Donald Trump's tweets tell a lot about his personality. They suggest he is creative and competitive, but he also has neurotic tendencies, scientists have said.
In the 1930s, economist Joseph Schumpeter described the personality that he viewed as characteristic of successful entrepreneurs - individuals who are change-oriented and rule-breakers with high levels of creativity and competitiveness.
Given the increasing role of entrepreneurs in the socio-economic sphere, researchers are wondering whether having these personality traits can encourage them to take on a more proactive political role.
In a study now published in the journal Small Business Economics, scientists have studied the case of Donald Trump - arguably the most striking example of an entrepreneur turned politician - to see how his personality might have allowed for this transition.
Since joining Twitter in 2009, Trump has tweeted more than 35,000 times - an average of 12 times a day. He now counts 30 million followers, which makes him the second most followed politician, just after Barack Obama.
Personality in tweets
The study's authors analysed how aspects of Trump's personality are revealed in the language he used in 3,200 tweets issued by October 2016, before he was elected president.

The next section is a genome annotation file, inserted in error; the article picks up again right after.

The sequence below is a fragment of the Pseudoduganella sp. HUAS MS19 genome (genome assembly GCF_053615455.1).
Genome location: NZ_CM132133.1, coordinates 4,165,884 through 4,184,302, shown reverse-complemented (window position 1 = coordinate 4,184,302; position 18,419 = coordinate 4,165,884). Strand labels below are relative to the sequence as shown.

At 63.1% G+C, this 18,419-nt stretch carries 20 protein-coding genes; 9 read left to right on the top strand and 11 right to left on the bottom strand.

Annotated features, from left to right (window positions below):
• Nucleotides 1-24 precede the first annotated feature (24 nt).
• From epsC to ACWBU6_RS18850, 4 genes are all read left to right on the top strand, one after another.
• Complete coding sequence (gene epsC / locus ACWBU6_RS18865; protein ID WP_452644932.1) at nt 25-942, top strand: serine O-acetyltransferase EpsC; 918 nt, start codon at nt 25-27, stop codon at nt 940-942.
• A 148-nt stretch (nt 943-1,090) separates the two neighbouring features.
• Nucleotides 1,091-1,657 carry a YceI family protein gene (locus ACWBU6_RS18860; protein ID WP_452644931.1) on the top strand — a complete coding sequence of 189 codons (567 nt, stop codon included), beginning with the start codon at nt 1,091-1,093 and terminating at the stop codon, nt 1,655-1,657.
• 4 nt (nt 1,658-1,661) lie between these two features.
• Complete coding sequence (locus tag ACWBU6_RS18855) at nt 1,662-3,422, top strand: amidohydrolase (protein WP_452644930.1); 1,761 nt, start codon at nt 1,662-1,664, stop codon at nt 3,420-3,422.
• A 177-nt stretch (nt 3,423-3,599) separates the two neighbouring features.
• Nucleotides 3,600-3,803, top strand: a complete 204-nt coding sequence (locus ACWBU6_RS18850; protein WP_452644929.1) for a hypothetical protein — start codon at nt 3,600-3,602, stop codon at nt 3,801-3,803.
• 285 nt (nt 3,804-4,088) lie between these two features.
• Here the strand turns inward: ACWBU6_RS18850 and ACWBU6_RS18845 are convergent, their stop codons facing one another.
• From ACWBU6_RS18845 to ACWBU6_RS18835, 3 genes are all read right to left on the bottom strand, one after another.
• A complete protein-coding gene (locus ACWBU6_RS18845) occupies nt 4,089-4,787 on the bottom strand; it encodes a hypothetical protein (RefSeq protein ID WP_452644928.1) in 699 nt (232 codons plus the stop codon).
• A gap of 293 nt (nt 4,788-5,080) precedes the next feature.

They compared his online personality to the online personality of other influential entrepreneurs and business managers, who do not engage in political leadership, using a language-based, computerised method of analysing Twitter statements.
The researchers found that Trump has a distinct personality type compared to the other entrepreneurs analysed, one that is very similar to the personality described by Schumpeter.
According to the scientists, his tweets indeed suggest a very creative, change-orientated, competitive and rule-breaking individual. But they also suggest that he has neurotic tendencies, and they reveal experiences that underlie low levels of wellbeing.
"These traits are rather untypical for entrepreneurs since working as an entrepreneur may not only require emotional stability and optimism but also be able to increase happiness due to procedural utility," explained study author Martin Obschonka, from Queensland University of Technology in Australia.
However, the researchers point out that neuroticism may not be all bad, as it can also stimulate competitiveness and may explain how he transitioned from the business world to the world of politics.
"Maybe this high neuroticism is a major motivator to succeed in Trump's entrepreneurial projects in his business life, but also in his role as political leader," said Christian Fisch from Trier University in Germany, the other author of the study.
"If social distinction is a core principle of the entrepreneurial personality, then we clearly see this principle reflected in his unusual personality profile. Many experts agree that really successful entrepreneurs not only dare to be different - they are different."